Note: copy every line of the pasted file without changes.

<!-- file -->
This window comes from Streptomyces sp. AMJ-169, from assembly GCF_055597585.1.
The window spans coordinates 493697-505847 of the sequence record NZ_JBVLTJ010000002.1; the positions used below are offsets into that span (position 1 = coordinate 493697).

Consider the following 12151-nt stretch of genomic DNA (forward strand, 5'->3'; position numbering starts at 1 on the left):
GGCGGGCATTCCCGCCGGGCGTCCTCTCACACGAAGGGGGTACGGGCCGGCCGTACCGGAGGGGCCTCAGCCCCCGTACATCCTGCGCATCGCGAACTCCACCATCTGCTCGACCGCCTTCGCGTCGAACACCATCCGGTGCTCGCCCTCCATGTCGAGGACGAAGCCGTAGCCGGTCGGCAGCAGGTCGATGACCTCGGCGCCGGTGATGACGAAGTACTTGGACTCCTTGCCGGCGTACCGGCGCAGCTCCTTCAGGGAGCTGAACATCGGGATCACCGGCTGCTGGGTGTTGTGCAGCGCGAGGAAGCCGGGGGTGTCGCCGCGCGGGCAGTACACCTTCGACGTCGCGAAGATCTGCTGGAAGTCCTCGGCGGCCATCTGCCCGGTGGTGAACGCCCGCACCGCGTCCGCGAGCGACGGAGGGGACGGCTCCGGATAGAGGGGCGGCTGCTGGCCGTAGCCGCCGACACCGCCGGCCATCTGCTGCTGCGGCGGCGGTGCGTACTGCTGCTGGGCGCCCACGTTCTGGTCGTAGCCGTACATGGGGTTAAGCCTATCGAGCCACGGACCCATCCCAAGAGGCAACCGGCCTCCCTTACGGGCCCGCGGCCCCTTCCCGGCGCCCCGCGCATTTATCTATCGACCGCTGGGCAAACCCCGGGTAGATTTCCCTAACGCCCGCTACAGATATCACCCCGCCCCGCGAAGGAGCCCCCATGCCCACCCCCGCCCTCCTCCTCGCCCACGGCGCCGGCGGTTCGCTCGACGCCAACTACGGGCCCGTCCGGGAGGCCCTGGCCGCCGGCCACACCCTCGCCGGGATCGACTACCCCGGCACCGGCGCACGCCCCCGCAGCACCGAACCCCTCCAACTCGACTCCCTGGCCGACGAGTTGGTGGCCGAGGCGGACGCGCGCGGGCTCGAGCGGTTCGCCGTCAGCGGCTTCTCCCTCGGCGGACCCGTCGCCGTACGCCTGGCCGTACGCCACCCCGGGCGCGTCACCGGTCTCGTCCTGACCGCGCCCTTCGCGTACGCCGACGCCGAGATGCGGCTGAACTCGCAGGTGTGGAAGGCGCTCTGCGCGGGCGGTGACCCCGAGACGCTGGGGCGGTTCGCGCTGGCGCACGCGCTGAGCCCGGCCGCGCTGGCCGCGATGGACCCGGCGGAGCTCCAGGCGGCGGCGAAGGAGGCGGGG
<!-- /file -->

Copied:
This window comes from Streptomyces sp. AMJ-169, from assembly GCF_055597585.1.
The window spans coordinates 493697-505847 of the sequence record NZ_JBVLTJ010000002.1; the positions used below are offsets into that span (position 1 = coordinate 493697).

Consider the following 12151-nt stretch of genomic DNA (forward strand, 5'->3'; position numbering starts at 1 on the left):
GGCGGGCATTCCCGCCGGGCGTCCTCTCACACGAAGGGGGTACGGGCCGGCCGTACCGGAGGGGCCTCAGCCCCCGTACATCCTGCGCATCGCGAACTCCACCATCTGCTCGACCGCCTTCGCGTCGAACACCATCCGGTGCTCGCCCTCCATGTCGAGGACGAAGCCGTAGCCGGTCGGCAGCAGGTCGATGACCTCGGCGCCGGTGATGACGAAGTACTTGGACTCCTTGCCGGCGTACCGGCGCAGCTCCTTCAGGGAGCTGAACATCGGGATCACCGGCTGCTGGGTGTTGTGCAGCGCGAGGAAGCCGGGGGTGTCGCCGCGCGGGCAGTACACCTTCGACGTCGCGAAGATCTGCTGGAAGTCCTCGGCGGCCATCTGCCCGGTGGTGAACGCCCGCACCGCGTCCGCGAGCGACGGAGGGGACGGCTCCGGATAGAGGGGCGGCTGCTGGCCGTAGCCGCCGACACCGCCGGCCATCTGCTGCTGCGGCGGCGGTGCGTACTGCTGCTGGGCGCCCACGTTCTGGTCGTAGCCGTACATGGGGTTAAGCCTATCGAGCCACGGACCCATCCCAAGAGGCAACCGGCCTCCCTTACGGGCCCGCGGCCCCTTCCCGGCGCCCCGCGCATTTATCTATCGACCGCTGGGCAAACCCCGGGTAGATTTCCCTAACGCCCGCTACAGATATCACCCCGCCCCGCGAAGGAGCCCCCATGCCCACCCCCGCCCTCCTCCTCGCCCACGGCGCCGGCGGTTCGCTCGACGCCAACTACGGGCCCGTCCGGGAGGCCCTGGCCGCCGGCCACACCCTCGCCGGGATCGACTACCCCGGCACCGGCGCACGCCCCCGCAGCACCGAACCCCTCCAACTCGACTCCCTGGCCGACGAGTTGGTGGCCGAGGCGGACGCGCGCGGGCTCGAGCGGTTCGCCGTCAGCGGCTTCTCCCTCGGCGGACCCGTCGCCGTACGCCTGGCCGTACGCCACCCCGGGCGCGTCACCGGTCTCGTCCTGACCGCGCCCTTCGCGTACGCCGACGCCGAGATGCGGCTGAACTCGCAGGTGTGGAAGGCGCTCTGCGCGGGCGGTGACCCCGAGACGCTGGGGCGGTTCGCGCTGGCGCACGCGCTGAGCCCGGCCGCGCTGGCCGCGATGGACCCGGCGGAGCTCCAGGCGGCGGCGAAGGAGGCGGGG